Imagine if the only way of propelling yourself on a bicycle was to reach down and turn one of the wheels with your hand. It would be pretty inefficient, yet that's essentially how a wheelchair works. Of course, wheelchairs are set up so that the push-rims can be reached very easily, but the propulsion process still comes down to the wheels being directly pushed forward by hand. ROTA Mobility, however, has an alternative. It's called the RoChair, and it's a wheelchair that is rowed by pushing and pulling on a front-and-center-mounted lever.

The ROTA powertrain takes the linear back-and-forth motion of the lever, and converts it into unidirectional rotary output. Depending on the selected gearing, one push-pull of the lever can translate into as much as two wheel revolutions.

Steering is accomplished by turning the adjustable-length lever to the left or right, while handlebar-mounted brake levers activate the wheelchair's dual disc brakes. A choice of eight gears is available, depending on whether users are going for maximum speed and efficiency on the flats, or making their way uphill.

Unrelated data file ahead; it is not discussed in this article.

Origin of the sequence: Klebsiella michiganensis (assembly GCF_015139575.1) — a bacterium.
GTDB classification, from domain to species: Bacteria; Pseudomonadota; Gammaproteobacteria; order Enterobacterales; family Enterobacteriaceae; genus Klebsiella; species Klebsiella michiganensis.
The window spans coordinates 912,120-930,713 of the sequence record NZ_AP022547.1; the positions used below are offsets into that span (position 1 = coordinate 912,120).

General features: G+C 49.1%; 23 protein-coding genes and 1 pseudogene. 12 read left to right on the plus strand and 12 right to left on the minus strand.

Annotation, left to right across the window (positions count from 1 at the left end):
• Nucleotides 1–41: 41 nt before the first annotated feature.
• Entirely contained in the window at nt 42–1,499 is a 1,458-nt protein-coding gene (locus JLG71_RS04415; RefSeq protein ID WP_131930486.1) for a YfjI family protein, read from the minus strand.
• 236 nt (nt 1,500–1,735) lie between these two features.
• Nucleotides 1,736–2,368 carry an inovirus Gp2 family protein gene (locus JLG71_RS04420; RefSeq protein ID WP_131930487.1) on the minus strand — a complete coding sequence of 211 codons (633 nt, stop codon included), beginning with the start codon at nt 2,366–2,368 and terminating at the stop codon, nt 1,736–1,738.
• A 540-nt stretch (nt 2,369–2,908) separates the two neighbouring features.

As compared to traditional wheelchairs, the RoChair's push/pull propulsion system is said to not only offer a better mechanical advantage, but it is reportedly also less likely to cause repetitive strain injuries of the shoulders, wrists and hands. The chair still has traditional push-rims, however, for maneuvering at very slow speeds or in tight quarters.

It's also fairly narrow, with a width of 24 inches (61 cm). According to its designers, previous attempts at lever propulsion wheelchairs haven't used a front-and-center-mounted lever, and have thus ended up being wider. The RoChair additionally utilizes smaller-than-normal 20-inch wheels. These low wheels allow users to slide directly across from a chair onto its seat (its arm rests raise), without having to heave themselves up over one wheel. It's also designed to disassemble in seconds for car stowage.

ROTA Mobility also makes the three-wheeled RoTrike, for users who prefer the idea of a human-powered scooter over that of a wheelchair. Both devices are priced at US$4,980 each.

The video below shows them in use.

Source: Bicycle Design